Adding charcoal to land used to grow bioenergy crops can greatly increase their overall benefit in helping cut our greenhouse-gas emissions, scientists have shown.
Applying so-called 'biochar' before planting energy crops can cut soil greenhouse-gas emissions by around a third. Soils are among the biggest sources of UK emissions, and this study adds to a growing body of evidence that charcoal could be part of the answer.
'We've shown that adding biochar suppresses CO2 emissions very significantly over several years,' says Sean Case, a PhD student at NERC's Centre for Ecology & Hydrology (CEH) and lead author of the paper. 'Previous studies have found this effect in the lab and over short periods, but this is the first time anyone has looked at bioenergy crops in the field, and at the effects of biochar over a long period.'
The main point of growing bioenergy crops like miscanthus or coppiced willow is to generate energy without burning fossil fuels; such energy crops are vital if we're to meet the EU's target of a fifth of energy coming from renewable sources by 2020.
Bales of miscanthus.
But this study strengthens the idea that there could be other benefits arising from carbon being stabilised and stored by bioenergy soils, and that biochar could add to them. Biochar seems to alter microbial activity in the soil, reducing soil respiration (CO2emissions) and reducing the conversion of N fertiliser to nitrous oxide that would otherwise go into the air as greenhouse gases. The hope is that it can help the land accumulate and store much more carbon over time than it already does.
'There's a lot of interest at the moment in the potential of bioenergy crops to sequester carbon in the soil, because unlike arable land these crops aren't ploughed every year so the carbon is not being regularly disturbed,' says co-author Dr Jeanette Whitaker of CEH. 'Biochar contains a lot of carbon in its own right, so adding it to the soil is already having an immediate sequestration effect, but our research suggests that it also reduces the CO2 emitted by soil respiration, which makes the case for using it even stronger. It's about maximising the sustainability benefits of bioenergy crops.'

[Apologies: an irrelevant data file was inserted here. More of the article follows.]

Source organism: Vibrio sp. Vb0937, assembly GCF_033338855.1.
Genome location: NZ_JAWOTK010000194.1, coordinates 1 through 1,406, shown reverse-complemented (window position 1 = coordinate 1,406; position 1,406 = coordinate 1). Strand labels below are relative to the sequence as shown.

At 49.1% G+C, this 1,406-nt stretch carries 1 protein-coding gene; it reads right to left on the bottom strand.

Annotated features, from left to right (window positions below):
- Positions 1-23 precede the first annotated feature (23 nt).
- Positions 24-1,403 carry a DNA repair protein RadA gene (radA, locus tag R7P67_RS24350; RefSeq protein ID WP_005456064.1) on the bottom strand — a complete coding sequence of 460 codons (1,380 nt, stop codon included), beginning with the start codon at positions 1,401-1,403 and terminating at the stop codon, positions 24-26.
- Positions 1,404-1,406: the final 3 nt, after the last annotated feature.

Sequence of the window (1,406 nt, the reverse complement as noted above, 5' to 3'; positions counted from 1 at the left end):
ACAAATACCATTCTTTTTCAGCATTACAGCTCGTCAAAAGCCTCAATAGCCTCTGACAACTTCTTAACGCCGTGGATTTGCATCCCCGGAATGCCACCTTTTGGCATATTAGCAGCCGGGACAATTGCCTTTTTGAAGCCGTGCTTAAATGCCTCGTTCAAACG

The researchers looked at a plantation of miscanthus, a tough, perennial grass whose woody stems can be regularly harvested for fuel. They monitored how much of three greenhouse gases - CO2, nitrous oxide and methane - came from the plot's soil over two years. To check their results weren't being distorted by unusual weather or other conditions in the field, they also monitored soil emissions under controlled conditions in the lab.
The plots that had been treated with charcoal emitted 37 per cent less greenhouse gases than neighbouring plots that hadn't, while in the lab the impact was even bigger at 55 per cent. Most of this came from cutting CO2 emissions, with methane playing no significant role and only a small nitrous oxide component.
Charcoal added to a miscanthus field after harvesting.
Case says this is probably because miscanthus soil doesn't usually produce much nitrous oxide anyway, as it doesn't need a lot of nitrogen fertiliser. It could be a different story on land that receives large amounts of fertiliser, such as that used to grow many food crops, as this increases nitrous oxide emissions. He's now doing research on this topic, and says early results from lab experiments suggest that adding biochar reduces nitrous oxide from arable land by 90 to 95 per cent, or around 40 per cent of overall greenhouse-gas emissions.
At present, bioenergy crops are generally burned for energy, so the charcoal used for the study came from wood harvested elsewhere. But this could change over the next few years. New, more efficient ways of turning biomass into energy exist. These often involve using a process called pyrolysis that heats organic material without burning it, to produce both charcoal and liquid or gas fuel. In the future the fuel could be used in vehicles or to generate power, while the charcoal can be returned to the soil.
'In the long term it's unlikely people will be making biochar out of wood,' says Whitaker. 'You can make it out of anything from municipal waste to chicken manure. Ultimately there's a much stronger argument for using an approach based on pyrolysis, as it means you can produce charcoal for carbon sequestration as well as energy.' But she says that more research on these technologies' overall impact is needed before they can be applied on a large scale.
This research is part of a wider body of work at CEH looking at a range of sustainability issues regarding UK bioenergy.
The paper appears in Global Change Biology Bioenergy.